By Philip R. Fischer, MD, DTM&H
Professor of Pediatrics, Department of Pediatric and Adolescent Medicine, Mayo Clinic, Rochester, MN
Dr. Fischer reports no financial relationships relevant to this field of study.
SYNOPSIS: Mefloquine is known as an effective agent for malaria chemoprophylaxis. However, concerns about serious adverse effects have limited its use. Now, a careful review of data suggests that fatal outcomes related to mefloquine prophylaxis are very rare.
SOURCE: Tickell-Painter M, et al. Deaths and parasuicides associated with mefloquine chemoprophylaxis: A systematic review. Travel Med Infect Dis 2017;20:5-14.
Mefloquine has been available for malaria chemoprophylaxis for three decades. It has been effective and is widely used. However, there is a belief that prophylactic mefloquine can prompt psychosis, suicidal ideation, and death. To better determine if data supported such a belief, an expert investigative group, in conjunction with a Cochrane review of efficacy and safety of mefloquine,1 systematically reviewed scientific reports about death and suicidal attempts in patients who use preventive mefloquine.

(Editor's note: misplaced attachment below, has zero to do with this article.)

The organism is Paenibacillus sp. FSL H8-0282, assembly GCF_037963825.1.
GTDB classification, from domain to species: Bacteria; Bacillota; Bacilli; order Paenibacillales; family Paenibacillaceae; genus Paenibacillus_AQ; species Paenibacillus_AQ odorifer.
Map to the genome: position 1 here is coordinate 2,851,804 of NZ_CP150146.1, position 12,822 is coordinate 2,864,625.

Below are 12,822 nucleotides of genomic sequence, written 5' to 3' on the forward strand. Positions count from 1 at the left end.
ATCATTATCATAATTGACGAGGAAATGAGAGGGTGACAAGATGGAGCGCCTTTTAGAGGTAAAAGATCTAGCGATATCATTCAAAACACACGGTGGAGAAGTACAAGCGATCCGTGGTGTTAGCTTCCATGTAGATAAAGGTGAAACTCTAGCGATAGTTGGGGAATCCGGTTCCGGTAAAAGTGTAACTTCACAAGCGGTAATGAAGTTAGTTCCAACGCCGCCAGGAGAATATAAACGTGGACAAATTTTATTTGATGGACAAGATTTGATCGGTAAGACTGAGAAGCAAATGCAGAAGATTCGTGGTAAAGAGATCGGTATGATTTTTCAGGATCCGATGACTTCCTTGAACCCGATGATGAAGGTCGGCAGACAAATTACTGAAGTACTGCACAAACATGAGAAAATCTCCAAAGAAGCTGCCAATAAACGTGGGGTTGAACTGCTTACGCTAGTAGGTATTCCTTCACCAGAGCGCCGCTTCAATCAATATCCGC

Using rigorous search criteria, 2,521 potentially relevant papers were identified. Of these, 71 papers mentioned mefloquine as a potential link to death and/or suicide attempts; 17 papers reported death and suicide attempt in apparent association with prophylactic mefloquine. These papers were analyzed carefully; some papers did not actually provide data supporting death and/or suicide related to mefloquine, some dealt with treatment doses, some cited other articles which, in fact, did not corroborate the claims, and some did not provide enough information to determine any hint of a causal association between the medication and the outcome. From this extensive literature review, two deaths were linked to what seemed to be idiosyncratic reactions “probably caused by” mefloquine (one with pulmonary fibrosis, one with an exfoliative illness with neutropenia), and there was one suicide attempt “possibly caused by” mefloquine. Using a causality framework, there were eight other reports of death deemed “unclassifiable” or “unlikely” related to mefloquine. The investigators thought that it was “striking” that so few deaths could be causally linked to mefloquine. Despite a rigorous search for potential cases, investigators found only three cases that potentially could be linked to mefloquine. These three cases were many fewer than previously cited cases that had not been subjected to such scrutiny.